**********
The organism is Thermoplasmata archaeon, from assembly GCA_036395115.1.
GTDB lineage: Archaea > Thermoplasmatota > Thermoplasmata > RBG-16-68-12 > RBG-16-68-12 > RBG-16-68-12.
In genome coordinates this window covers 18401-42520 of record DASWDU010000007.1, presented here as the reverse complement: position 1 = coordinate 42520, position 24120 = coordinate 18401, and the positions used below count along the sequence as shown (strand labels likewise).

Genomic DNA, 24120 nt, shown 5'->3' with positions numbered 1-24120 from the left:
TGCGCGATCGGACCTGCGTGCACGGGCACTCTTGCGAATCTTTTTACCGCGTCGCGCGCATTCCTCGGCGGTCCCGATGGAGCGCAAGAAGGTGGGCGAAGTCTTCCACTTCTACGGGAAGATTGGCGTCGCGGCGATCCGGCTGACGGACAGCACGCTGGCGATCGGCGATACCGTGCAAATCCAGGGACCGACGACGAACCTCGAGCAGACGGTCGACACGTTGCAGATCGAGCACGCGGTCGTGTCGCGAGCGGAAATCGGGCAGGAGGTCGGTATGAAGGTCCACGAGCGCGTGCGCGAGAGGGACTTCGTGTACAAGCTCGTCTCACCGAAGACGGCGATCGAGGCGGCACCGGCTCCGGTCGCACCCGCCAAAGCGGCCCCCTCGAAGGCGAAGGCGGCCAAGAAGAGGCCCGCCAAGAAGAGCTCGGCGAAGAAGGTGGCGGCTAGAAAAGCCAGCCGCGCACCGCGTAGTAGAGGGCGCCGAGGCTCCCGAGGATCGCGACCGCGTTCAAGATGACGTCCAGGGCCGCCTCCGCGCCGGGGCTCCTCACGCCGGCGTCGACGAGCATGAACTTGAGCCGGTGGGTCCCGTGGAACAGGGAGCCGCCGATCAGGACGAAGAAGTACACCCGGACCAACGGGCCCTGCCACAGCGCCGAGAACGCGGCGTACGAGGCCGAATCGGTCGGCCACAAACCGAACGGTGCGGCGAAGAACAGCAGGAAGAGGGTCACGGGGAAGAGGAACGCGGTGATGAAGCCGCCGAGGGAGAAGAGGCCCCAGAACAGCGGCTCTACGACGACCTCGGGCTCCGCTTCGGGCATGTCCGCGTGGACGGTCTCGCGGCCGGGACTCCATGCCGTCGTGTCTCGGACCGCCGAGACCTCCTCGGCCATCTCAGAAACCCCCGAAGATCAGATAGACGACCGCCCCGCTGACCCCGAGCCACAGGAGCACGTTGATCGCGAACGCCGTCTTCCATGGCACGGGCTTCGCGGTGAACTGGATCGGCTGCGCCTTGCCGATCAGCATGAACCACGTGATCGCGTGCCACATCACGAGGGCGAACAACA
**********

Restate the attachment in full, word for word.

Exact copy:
The organism is Thermoplasmata archaeon, from assembly GCA_036395115.1.
GTDB lineage: Archaea > Thermoplasmatota > Thermoplasmata > RBG-16-68-12 > RBG-16-68-12 > RBG-16-68-12.
In genome coordinates this window covers 18401-42520 of record DASWDU010000007.1, presented here as the reverse complement: position 1 = coordinate 42520, position 24120 = coordinate 18401, and the positions used below count along the sequence as shown (strand labels likewise).

Genomic DNA, 24120 nt, shown 5'->3' with positions numbered 1-24120 from the left:
TGCGCGATCGGACCTGCGTGCACGGGCACTCTTGCGAATCTTTTTACCGCGTCGCGCGCATTCCTCGGCGGTCCCGATGGAGCGCAAGAAGGTGGGCGAAGTCTTCCACTTCTACGGGAAGATTGGCGTCGCGGCGATCCGGCTGACGGACAGCACGCTGGCGATCGGCGATACCGTGCAAATCCAGGGACCGACGACGAACCTCGAGCAGACGGTCGACACGTTGCAGATCGAGCACGCGGTCGTGTCGCGAGCGGAAATCGGGCAGGAGGTCGGTATGAAGGTCCACGAGCGCGTGCGCGAGAGGGACTTCGTGTACAAGCTCGTCTCACCGAAGACGGCGATCGAGGCGGCACCGGCTCCGGTCGCACCCGCCAAAGCGGCCCCCTCGAAGGCGAAGGCGGCCAAGAAGAGGCCCGCCAAGAAGAGCTCGGCGAAGAAGGTGGCGGCTAGAAAAGCCAGCCGCGCACCGCGTAGTAGAGGGCGCCGAGGCTCCCGAGGATCGCGACCGCGTTCAAGATGACGTCCAGGGCCGCCTCCGCGCCGGGGCTCCTCACGCCGGCGTCGACGAGCATGAACTTGAGCCGGTGGGTCCCGTGGAACAGGGAGCCGCCGATCAGGACGAAGAAGTACACCCGGACCAACGGGCCCTGCCACAGCGCCGAGAACGCGGCGTACGAGGCCGAATCGGTCGGCCACAAACCGAACGGTGCGGCGAAGAACAGCAGGAAGAGGGTCACGGGGAAGAGGAACGCGGTGATGAAGCCGCCGAGGGAGAAGAGGCCCCAGAACAGCGGCTCTACGACGACCTCGGGCTCCGCTTCGGGCATGTCCGCGTGGACGGTCTCGCGGCCGGGACTCCATGCCGTCGTGTCTCGGACCGCCGAGACCTCCTCGGCCATCTCAGAAACCCCCGAAGATCAGATAGACGACCGCCCCGCTGACCCCGAGCCACAGGAGCACGTTGATCGCGAACGCCGTCTTCCATGGCACGGGCTTCGCGGTGAACTGGATCGGCTGCGCCTTGCCGATCAGCATGAACCACGTGATCGCGTGCCACATCACGAGGGCGAACAACA